Monday, March 17, 2008

Bokurano, episode 10

It's a classic "only in anime" premise. A group of kids on a summer learning vacation think they're all signing up for an advanced video game but it quickly becomes clear that the giant robot they were riding in to fight alien invaders is very much real. What's worse, they learn that each of them will be required to pilot in turn - and only once, because once they defeat the enemy, the pilot dies. It's a classic giant robot battle, but the young kids all know that they will die once they get behind the controls.

We still haven't found out what exactly this invading threat to the world actually is - monsters show up and the kids are summoned. The pilot is decided by whoever personal chair gets picked and they are thrust into battle, though they usually have some time when they know that they've been picked but before the actual fight begins. That's why we get a look at their life and how they spend their last few days. What they say good bye to and (ultimately) why they choose to fight instead of running away.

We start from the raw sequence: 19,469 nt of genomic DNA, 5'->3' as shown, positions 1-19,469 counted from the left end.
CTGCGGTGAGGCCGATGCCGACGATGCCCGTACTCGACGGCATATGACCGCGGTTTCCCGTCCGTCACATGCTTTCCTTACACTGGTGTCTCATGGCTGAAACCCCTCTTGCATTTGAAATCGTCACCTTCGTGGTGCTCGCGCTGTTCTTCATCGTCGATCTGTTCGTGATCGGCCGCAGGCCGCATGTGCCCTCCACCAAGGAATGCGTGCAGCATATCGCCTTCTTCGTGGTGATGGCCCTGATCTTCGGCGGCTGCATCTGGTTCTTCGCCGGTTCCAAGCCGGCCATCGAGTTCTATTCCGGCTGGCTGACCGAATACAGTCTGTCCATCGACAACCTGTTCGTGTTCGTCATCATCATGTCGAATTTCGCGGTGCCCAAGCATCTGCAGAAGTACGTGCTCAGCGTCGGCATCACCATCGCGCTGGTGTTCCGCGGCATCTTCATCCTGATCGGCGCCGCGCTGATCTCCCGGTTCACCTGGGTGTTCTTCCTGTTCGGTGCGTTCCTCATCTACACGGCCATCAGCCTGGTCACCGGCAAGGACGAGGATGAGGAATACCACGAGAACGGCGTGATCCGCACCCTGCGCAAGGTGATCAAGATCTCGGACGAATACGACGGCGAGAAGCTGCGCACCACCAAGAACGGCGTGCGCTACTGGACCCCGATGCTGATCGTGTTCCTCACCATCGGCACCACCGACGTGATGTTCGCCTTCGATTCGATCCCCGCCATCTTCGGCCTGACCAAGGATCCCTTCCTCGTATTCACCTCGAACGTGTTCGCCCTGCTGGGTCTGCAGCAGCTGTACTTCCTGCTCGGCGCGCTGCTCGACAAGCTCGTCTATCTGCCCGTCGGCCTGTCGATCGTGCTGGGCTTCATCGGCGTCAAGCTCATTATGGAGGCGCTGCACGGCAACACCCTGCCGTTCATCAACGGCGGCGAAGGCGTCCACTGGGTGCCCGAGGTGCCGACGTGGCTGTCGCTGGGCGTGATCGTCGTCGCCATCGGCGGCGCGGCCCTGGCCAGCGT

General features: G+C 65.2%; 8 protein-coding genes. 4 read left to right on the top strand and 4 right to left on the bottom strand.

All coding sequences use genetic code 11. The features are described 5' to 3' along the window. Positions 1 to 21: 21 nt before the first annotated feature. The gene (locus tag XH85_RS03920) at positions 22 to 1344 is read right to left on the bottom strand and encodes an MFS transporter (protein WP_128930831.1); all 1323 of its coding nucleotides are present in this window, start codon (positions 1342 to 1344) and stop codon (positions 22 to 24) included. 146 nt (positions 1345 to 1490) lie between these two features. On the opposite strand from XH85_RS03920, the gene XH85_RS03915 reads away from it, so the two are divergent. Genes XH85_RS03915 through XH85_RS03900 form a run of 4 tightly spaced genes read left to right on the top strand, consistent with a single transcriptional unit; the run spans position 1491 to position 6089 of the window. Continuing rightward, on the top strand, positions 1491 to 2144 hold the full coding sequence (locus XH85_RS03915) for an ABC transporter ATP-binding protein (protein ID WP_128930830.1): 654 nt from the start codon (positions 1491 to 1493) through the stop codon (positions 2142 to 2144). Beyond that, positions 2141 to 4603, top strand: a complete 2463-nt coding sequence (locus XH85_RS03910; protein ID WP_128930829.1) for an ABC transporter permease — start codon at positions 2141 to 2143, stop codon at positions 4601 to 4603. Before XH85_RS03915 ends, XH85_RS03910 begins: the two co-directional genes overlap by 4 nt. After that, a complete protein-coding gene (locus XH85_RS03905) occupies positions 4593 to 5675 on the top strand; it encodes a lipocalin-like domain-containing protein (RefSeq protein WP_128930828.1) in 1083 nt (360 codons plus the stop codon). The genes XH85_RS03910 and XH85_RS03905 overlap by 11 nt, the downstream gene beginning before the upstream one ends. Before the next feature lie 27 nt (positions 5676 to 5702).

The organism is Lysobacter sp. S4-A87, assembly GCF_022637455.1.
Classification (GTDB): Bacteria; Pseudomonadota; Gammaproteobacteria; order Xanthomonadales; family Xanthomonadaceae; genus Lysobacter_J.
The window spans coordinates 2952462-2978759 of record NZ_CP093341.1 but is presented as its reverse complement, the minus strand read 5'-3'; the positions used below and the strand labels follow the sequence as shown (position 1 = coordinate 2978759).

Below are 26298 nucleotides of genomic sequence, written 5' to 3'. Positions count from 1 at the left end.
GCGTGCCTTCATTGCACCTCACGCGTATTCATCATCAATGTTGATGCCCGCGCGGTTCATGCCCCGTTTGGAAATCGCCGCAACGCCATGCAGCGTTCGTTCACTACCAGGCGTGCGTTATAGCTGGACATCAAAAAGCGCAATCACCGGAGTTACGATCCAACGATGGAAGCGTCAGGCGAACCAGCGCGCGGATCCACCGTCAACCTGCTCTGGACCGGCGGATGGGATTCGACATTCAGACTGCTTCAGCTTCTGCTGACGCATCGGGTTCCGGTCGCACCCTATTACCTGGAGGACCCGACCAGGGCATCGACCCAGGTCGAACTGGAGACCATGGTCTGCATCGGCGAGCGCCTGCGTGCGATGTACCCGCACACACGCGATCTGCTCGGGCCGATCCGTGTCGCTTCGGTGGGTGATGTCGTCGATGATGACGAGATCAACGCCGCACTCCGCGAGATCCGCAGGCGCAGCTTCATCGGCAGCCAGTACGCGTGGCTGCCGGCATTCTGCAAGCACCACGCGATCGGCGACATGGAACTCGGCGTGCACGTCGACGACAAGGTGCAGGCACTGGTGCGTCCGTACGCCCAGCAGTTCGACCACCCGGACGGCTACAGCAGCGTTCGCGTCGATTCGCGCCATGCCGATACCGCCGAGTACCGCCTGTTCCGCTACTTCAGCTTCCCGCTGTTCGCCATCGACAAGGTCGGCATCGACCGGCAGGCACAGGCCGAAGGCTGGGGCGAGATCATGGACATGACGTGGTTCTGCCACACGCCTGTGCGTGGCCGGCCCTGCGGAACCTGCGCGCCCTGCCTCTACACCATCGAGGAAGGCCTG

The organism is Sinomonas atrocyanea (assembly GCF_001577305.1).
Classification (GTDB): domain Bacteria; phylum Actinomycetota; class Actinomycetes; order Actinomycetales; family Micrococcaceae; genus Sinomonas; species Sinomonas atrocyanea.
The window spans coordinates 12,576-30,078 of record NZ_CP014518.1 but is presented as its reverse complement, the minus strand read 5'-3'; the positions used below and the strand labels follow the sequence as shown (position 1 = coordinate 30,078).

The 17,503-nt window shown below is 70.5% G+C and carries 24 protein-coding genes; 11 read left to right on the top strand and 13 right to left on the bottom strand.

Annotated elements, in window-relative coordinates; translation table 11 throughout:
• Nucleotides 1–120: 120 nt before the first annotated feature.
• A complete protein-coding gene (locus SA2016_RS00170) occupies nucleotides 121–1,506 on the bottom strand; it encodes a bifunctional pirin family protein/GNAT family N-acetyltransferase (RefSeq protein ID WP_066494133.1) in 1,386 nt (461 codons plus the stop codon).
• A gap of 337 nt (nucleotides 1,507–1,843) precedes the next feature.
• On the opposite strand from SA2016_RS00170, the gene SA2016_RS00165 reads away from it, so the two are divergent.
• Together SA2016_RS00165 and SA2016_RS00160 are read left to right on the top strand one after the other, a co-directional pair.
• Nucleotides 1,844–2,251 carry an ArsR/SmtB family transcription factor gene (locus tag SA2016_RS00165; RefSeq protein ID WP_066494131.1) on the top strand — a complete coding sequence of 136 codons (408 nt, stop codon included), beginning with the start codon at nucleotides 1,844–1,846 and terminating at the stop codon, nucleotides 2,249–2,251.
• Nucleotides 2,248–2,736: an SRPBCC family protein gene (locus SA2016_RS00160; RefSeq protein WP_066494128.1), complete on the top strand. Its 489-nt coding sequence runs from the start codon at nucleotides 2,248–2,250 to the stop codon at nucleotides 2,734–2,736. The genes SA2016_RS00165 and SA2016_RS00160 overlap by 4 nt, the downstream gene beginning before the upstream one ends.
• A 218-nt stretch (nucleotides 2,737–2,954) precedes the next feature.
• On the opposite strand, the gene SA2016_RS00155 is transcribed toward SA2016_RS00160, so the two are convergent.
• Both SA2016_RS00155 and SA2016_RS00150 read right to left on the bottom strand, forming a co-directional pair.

Obviously, the show has a rather dark tone to it. Not unlike the creator's other manga-turned-anime, Shadow Star Narutaru, the show gets rather surprisingly dark and brutal, putting it's children through the ringer. The difference here is that the show is expected to burn through the cast at a steady rate and punches don't need to be pulled since it can just move on to the next kid. Without anyone to stick around and have to take all the abuse, the tragedy doesn't really pile up to unbelievable levels either - aside from the basic "giant robot pilot sentenced to death" conceit. Perhaps it's because I haven't ready the original manga, like I did with Narutaru, but Bokurano doesn't seem to feel as stifled or constricted in fully exploring what's going on with its characters.

It's unclear whether this will all build to something cohesive and it is admittedly rather formulaic so far: a new pilot is picked, they muse about their life and we get a glimpse of everything that was going wrong around them (and sometimes what was going right) and they ultimately decide to fight to protect something they love - or they screw up horribly and we find out that they should have been protecting someone. There's also the looming specter that the director of the anime came out and said he hated the original manga and ended up getting canned from the project for it. Not exactly inspiring a whole lot of confidence, but it's still an enjoyable show with a lot of potential. Any show willing to kill children gets some points.
based on 10 episodes : ANN : Wikipedia : YouTube

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